Monday, November 12, 2007


When I was a teenager, I went through a rough patch. My mind spent too much time in dark spaces and I was consumed with images of my own death. Despite a loving family, granted a family with problems of their own, but loving none the less, a supportive group of friends, and endless possibilities ahead of me, I was unable to see farther than my current state of despair. It could probably be chalked up to teenage hormones, or my legacy of a family history of depression, but I was falling deeper and deeper into my sinkhole.
As I was carefully planning my final exit, gently saying my last goodbyes and stepping silently closer to my turn to shrug off my perceived burden, someone noticed. His name was Terry D. In junior high and high school, we were close friends. Our friendship was kind of an odd match. I was a closet over achiever, he was happy just sliding by. He was lanky and funny and played the clown, and inside, despite his "I don't give a fuck" attitude, he was sensitive, sweet and kind. Although much of our time together was spent listening too hard to our latest music finds and smoking pot, he was also the person who I could trust.
Terry noticed that I was slipping into a darkness that he wasn't able to handle on his own. He watched me planning and knew what was in my mind even when I wasn't fully able to admit it to myself. When Terry saw me slipping, he reached out to stop me. When Terry saw me slipping, he went to my family. He tipped them off, and got them involved even though he knew I would see it as a betrayal. At a time in my life, when I was hoping to die, Terry made sure that I would live.

As teenage friendships, even the profound ones, often do, we waxed and waned. At times we were inseparable, and other times, usually when boyfriends or girlfriends were on the scene, we would drift apart, but it always felt inevitable that we would find each other again.

Terry's family situation was a mess. His role in the family was a precarious balance between playing baby sitter and caretaker for his brothers to working hard to blend into the walls so he wouldn't upset his mom or her asshole husband who neither one wanted the responsibility of a teenage man with emotions and hormones and a lot of spare time on his hands that he frequently filled with music, drugs and alcohol. And as thanks for his help with raising his brothers, on his 18th birthday, his mom kicked him out.
My mom offered Terry a place to live, but instead of taking her up on it, he disappeared. Knowing how things had worked in the past, I didn't worry, I knew over time, our paths would cross and we'd find our way back to our comfortable friendship.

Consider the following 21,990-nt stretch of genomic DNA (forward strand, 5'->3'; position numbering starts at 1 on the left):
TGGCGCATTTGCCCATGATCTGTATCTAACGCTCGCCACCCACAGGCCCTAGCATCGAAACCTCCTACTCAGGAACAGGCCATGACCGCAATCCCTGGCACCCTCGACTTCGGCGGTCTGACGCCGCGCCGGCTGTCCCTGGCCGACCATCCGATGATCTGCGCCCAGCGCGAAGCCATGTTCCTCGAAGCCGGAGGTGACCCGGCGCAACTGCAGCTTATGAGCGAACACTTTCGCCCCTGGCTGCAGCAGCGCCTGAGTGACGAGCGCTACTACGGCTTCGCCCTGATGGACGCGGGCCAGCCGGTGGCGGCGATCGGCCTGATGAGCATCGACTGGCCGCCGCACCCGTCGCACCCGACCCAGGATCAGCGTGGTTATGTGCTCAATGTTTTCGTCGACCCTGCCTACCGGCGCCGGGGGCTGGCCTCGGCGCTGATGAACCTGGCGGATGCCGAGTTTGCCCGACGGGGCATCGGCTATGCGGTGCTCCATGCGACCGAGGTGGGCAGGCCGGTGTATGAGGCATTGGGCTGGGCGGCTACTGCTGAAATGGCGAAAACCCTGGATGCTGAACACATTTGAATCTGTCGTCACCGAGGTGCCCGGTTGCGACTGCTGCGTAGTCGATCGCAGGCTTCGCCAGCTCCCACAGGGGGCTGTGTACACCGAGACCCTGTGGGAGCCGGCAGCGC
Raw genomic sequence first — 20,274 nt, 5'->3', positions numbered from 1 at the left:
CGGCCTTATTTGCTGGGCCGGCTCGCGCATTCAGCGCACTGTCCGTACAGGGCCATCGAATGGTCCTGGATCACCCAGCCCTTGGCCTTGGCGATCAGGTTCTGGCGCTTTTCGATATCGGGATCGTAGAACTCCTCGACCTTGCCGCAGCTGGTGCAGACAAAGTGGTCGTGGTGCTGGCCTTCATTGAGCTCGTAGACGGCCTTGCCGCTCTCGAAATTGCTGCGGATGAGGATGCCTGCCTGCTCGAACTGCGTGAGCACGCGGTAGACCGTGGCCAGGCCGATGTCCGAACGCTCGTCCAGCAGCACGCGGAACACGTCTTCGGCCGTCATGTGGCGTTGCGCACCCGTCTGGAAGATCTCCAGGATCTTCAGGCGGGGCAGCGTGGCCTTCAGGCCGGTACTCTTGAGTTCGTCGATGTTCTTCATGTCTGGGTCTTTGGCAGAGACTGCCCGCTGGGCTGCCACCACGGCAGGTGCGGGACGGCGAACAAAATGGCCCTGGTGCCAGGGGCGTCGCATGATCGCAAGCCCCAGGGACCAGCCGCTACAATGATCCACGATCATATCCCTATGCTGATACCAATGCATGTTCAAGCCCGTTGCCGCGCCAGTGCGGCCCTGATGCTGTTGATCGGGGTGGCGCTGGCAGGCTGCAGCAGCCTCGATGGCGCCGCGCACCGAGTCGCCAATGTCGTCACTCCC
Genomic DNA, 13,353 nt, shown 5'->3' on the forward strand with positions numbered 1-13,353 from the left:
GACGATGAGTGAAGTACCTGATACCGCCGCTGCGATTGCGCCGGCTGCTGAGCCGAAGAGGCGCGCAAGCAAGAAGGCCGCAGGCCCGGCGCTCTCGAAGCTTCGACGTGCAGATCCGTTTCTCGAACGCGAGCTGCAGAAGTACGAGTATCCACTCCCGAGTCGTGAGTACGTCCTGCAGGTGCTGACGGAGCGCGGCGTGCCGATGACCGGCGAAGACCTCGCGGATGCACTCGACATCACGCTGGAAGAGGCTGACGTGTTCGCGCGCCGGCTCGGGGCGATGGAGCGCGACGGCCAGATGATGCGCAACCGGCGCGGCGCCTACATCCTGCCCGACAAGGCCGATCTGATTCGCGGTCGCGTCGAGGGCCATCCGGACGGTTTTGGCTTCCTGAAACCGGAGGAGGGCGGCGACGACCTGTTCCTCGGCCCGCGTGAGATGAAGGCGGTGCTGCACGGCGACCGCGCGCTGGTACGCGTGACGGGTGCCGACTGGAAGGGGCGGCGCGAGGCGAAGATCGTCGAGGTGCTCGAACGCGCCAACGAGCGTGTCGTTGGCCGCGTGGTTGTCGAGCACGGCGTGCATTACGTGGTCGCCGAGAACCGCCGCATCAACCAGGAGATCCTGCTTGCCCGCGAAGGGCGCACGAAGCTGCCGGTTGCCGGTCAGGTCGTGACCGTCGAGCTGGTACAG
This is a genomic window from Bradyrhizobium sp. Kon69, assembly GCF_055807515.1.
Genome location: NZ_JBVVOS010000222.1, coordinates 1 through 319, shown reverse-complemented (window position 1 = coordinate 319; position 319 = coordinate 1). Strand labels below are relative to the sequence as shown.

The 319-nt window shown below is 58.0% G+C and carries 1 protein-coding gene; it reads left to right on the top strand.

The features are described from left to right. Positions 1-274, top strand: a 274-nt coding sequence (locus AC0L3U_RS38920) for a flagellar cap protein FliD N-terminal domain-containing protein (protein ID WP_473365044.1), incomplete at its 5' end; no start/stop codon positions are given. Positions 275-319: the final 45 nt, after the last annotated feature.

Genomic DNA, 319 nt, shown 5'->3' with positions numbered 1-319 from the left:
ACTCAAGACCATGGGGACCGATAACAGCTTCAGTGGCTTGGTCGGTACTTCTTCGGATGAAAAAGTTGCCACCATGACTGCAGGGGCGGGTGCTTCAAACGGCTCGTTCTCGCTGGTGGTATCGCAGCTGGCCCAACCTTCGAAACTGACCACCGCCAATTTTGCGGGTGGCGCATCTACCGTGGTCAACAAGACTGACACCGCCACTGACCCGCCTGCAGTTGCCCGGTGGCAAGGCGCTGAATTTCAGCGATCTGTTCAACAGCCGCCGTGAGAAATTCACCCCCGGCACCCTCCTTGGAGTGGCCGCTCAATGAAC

In the meantime, I graduated from high school, spent a year as an exchange student and came home. No word from Terry. I left Portland, and headed to San Francisco for college, and still no word from Terry. I graduated from college and started a career, I fell in love, got married, had a baby and still no word from Terry. My life continued on, I moved to Seattle, had a second son, continued my career and still no word from Terry.
For years now, I have searched for him online every month or two. I google him, his name with our home town, our home state, our metro area and any combination of search criteria that might yield some line on his location, but I had never found him. Every time I went to Portland, my eyes scanned the strangers on the street hoping to catch a glimpse of my lanky long lost friend moving toward me with his laid back gait.
All of that changed tonight. Through a six-degrees-of-separation kind of deal, I connected with an old high school friend. As we talked about who we had seen and what friends were where in their lives, conversation turned to an unlucky man who had died from a heroin overdose. "Terry D. too" she said casually.
I had to ask her to repeat it, because this is not what was supposed to have happened. I was supposed to meet him again, to be able to thank him for pulling out my safety net when I most needed it and was least able to ask. I was supposed to see him in his life, with his family and his career. Instead I only found out I was years too late. That I wasn't there for him and the person who I credit with really and truly saving my life had slipped away without me ever being able to tell him just how thankful I was.
In December 2000, Terry died as a result of a heroin overdose. He had just turned 31.

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